Despite being a Swiss and French dish this highlighted one of the best parts of modern Christmas markets all over the world – the opportunity to experience a range of different cuisines from guest stalls. I have since heard that there is a Raclette stall in Borough Market and I’m already planning a trip there to try it out!
Dusseldorf like the majority of European cities has a wide range of cuisines at a range of prices.
Feeling rather tired the first evening we only ventured next door to Auf’m Hennetamp, a Greek/ German restaurant which initially seemed like a bizarre combination.
Auf’m Hennetamp were incredibly welcoming and were happy for us to avoid set meals and served platters of meat, fish and salad for us all so that we were able to sample a range of different dishes. This was the cheapest of all of the restaurants we ate in over the course of our stay. We were able to eat 2 courses with wine for as little as £15 per person and we were even given a shot of Schnapps to try at the end of the meal and before being promptly told that it was not customary for women to drink Schnapps in Germany.
Cape Town as the name suggests is a South African restaurant famous for its cocktails. But it was in fact the food that excelled all expectations.
Between the four of us we tried a mixture of Ostrich Stew, Beef Clay- Pot, Traditional South African Chicken and Cape Town Vegetable Stir-fry. Not only were the dishes beautifully presented but each mouthful, even down to the last vegetable was packed full of flavour and seasoning that we all felt a desperate need to finish every bite, despite all feeling full half way through.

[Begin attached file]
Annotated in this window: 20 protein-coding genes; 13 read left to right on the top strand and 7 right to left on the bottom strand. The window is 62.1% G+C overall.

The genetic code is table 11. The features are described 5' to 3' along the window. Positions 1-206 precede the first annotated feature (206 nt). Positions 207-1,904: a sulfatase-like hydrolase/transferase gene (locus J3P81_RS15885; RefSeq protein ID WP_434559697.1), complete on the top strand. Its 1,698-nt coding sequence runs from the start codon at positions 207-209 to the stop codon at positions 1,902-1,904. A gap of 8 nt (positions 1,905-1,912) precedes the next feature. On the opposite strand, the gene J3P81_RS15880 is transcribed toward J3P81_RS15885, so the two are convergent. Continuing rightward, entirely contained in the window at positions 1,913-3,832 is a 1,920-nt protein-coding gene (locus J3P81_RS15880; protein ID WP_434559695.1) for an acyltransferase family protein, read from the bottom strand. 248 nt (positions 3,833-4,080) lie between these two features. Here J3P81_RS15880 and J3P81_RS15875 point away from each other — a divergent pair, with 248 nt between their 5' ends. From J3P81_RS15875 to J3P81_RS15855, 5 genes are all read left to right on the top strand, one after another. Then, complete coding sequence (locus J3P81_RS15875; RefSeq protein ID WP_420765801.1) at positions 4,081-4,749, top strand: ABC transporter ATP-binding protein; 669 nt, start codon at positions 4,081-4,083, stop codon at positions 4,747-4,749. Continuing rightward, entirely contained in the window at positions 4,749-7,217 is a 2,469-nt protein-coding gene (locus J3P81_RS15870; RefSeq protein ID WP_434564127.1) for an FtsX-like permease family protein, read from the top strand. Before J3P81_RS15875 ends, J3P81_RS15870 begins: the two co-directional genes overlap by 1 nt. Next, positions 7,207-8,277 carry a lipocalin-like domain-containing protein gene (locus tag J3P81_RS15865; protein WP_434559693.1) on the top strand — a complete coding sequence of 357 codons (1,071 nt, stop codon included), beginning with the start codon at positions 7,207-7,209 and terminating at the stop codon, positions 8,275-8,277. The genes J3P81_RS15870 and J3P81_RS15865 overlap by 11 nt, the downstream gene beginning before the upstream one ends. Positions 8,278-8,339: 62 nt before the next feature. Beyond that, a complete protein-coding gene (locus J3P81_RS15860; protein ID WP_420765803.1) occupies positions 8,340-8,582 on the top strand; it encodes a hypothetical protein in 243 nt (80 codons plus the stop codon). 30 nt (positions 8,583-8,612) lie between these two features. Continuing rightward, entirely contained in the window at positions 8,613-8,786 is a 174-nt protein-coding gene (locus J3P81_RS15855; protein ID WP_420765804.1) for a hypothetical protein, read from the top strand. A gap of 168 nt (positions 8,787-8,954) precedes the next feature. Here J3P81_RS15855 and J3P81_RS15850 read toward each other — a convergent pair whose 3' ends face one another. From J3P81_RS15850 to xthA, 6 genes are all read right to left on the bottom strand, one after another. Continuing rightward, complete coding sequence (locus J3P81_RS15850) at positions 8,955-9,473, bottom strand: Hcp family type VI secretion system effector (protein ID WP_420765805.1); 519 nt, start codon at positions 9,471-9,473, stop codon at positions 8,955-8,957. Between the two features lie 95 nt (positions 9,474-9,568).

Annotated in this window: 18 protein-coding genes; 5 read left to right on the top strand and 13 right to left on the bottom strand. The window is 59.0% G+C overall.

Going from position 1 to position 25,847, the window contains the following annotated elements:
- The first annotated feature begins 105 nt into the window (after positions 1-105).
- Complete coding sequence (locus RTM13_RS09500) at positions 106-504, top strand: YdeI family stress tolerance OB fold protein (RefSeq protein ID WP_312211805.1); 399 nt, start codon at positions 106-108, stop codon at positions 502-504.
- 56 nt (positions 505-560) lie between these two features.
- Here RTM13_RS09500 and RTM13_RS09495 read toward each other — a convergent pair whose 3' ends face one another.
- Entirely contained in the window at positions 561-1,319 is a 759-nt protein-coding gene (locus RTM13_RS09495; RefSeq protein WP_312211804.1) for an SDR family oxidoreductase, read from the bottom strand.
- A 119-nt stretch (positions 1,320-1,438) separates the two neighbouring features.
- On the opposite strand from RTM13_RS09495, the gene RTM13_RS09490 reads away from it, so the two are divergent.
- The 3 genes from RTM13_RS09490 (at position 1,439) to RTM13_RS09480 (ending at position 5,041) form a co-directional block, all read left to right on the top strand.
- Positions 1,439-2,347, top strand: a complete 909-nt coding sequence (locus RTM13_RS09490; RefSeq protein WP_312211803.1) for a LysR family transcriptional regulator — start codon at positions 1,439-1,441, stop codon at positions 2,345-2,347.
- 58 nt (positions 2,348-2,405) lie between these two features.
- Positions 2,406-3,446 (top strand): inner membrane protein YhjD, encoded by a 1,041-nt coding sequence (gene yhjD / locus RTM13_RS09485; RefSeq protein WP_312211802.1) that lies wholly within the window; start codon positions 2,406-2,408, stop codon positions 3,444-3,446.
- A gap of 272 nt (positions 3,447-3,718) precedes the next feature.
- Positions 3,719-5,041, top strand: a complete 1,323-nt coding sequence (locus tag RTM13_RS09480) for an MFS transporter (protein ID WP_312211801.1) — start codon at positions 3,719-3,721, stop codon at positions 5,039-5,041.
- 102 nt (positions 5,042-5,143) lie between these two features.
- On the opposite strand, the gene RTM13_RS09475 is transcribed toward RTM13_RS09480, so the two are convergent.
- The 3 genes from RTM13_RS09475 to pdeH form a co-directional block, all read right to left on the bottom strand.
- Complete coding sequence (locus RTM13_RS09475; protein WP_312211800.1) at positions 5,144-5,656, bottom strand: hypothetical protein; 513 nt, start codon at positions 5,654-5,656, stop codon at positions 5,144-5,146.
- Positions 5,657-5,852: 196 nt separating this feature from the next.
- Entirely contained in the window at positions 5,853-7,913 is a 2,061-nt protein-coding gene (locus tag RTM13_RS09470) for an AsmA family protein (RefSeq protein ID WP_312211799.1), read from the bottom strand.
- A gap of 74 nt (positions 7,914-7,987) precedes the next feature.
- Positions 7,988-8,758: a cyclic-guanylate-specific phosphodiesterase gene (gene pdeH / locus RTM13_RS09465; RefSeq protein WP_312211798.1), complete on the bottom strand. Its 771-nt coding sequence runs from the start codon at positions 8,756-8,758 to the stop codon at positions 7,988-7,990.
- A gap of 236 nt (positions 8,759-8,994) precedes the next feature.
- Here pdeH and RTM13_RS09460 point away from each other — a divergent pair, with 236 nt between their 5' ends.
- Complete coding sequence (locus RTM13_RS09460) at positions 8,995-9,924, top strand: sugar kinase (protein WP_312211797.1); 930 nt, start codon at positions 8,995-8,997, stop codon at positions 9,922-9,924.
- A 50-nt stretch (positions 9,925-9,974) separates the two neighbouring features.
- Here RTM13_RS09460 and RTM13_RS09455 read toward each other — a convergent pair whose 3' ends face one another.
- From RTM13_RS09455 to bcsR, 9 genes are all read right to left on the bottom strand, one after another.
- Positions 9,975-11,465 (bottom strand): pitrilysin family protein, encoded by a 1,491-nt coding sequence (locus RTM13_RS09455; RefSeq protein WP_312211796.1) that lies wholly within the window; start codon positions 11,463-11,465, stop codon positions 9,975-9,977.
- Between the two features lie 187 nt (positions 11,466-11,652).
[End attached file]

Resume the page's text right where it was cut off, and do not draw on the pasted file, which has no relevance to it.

The infamous cocktails for myself lived up to their reputation, however they did seem to change in flavour every time a new one was made. I like to think this was not because I was becoming more intoxicated but that, as I suspected, the ingredients seemed to be subject to change.
Another great foodie experience…
In the majority of pubs in Dusseldorf you are able to order a takeaway from a selection of authentic restaurants nearby. Ranging from Thai to Italian you can relax in a laid back pub environment and take your pick to suit your stomach. Even better still – the pub will put the takeaway on a tab so that you can pay a full bill at the end of the evening.
The Best Parts
Aside from enjoying a relaxing break with my mother and family friends the most enjoyable part of the Christmas Markets is the ability to get involved in all areas of the market. During my time there I was able to get behind nearly ever stall I requested and aside from the merry go round which I have been informed I am definitely too old for I was able to try my hand at it all.
As we are already looking at Belgium for this year I can safely say – I am a Christmas market addict!
Thanks to Kelly for her guest post.
If you are considering a visit yourself, learn everything you need to know about German Christmas markets and which are the best Germany Christmas markets to visit. Wider afield, check out this post about Christmas markets in Europe.